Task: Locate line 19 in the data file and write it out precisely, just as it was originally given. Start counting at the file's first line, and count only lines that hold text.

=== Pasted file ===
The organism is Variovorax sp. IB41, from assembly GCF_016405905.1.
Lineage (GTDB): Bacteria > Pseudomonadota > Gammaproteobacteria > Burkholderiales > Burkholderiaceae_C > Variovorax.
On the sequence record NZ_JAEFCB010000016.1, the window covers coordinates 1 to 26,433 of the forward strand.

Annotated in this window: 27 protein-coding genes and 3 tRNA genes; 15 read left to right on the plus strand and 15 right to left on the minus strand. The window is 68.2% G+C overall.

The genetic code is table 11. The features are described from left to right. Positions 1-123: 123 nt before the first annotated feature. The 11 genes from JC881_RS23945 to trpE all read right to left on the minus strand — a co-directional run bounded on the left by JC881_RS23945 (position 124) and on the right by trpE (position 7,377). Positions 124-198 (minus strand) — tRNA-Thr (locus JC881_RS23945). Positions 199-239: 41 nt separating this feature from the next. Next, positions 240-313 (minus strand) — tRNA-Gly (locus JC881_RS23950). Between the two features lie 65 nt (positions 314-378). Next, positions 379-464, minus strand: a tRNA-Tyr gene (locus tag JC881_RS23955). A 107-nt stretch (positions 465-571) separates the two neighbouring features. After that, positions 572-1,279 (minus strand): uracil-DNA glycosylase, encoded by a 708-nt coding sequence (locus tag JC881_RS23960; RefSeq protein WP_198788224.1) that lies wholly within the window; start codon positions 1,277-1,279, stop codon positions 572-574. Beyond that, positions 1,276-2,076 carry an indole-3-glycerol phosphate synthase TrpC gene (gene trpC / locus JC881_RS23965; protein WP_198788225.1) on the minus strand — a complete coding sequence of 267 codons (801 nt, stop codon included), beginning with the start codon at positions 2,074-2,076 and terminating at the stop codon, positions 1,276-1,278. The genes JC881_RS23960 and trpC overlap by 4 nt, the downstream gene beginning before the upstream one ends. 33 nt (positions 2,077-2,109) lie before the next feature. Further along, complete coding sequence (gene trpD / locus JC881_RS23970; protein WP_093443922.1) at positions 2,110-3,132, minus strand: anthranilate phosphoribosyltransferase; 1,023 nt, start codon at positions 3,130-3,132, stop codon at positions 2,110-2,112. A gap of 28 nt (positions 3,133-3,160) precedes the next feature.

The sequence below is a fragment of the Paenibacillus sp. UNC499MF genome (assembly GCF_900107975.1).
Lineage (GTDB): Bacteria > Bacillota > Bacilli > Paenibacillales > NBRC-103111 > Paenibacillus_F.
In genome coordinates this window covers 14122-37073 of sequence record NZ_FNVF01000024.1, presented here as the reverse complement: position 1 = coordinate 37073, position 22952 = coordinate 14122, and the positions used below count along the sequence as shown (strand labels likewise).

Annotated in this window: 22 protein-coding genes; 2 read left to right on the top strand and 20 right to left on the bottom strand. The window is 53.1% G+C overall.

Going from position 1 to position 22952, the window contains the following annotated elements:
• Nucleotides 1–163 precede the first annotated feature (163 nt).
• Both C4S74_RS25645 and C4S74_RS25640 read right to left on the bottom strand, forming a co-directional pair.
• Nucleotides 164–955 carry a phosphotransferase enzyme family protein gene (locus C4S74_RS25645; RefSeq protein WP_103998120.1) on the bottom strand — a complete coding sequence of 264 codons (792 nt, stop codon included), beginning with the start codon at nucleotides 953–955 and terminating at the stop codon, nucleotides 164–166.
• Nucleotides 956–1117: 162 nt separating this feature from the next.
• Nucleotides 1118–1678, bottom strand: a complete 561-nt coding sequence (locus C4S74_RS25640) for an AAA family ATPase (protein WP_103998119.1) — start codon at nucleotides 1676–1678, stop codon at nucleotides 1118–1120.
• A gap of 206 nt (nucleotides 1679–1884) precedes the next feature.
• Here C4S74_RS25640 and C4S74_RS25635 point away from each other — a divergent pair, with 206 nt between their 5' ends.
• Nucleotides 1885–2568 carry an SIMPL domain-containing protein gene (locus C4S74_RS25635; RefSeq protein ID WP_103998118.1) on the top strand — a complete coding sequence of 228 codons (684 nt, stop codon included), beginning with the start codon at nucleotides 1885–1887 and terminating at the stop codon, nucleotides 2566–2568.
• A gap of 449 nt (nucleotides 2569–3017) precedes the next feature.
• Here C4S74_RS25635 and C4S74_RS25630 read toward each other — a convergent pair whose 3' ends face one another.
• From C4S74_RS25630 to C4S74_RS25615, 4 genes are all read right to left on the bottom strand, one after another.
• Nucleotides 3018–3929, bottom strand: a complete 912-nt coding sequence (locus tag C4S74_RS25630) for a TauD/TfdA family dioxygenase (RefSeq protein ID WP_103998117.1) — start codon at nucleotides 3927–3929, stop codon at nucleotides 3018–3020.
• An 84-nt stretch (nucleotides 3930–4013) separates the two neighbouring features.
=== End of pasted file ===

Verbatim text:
• A gap of 449 nt (nucleotides 2569–3017) precedes the next feature.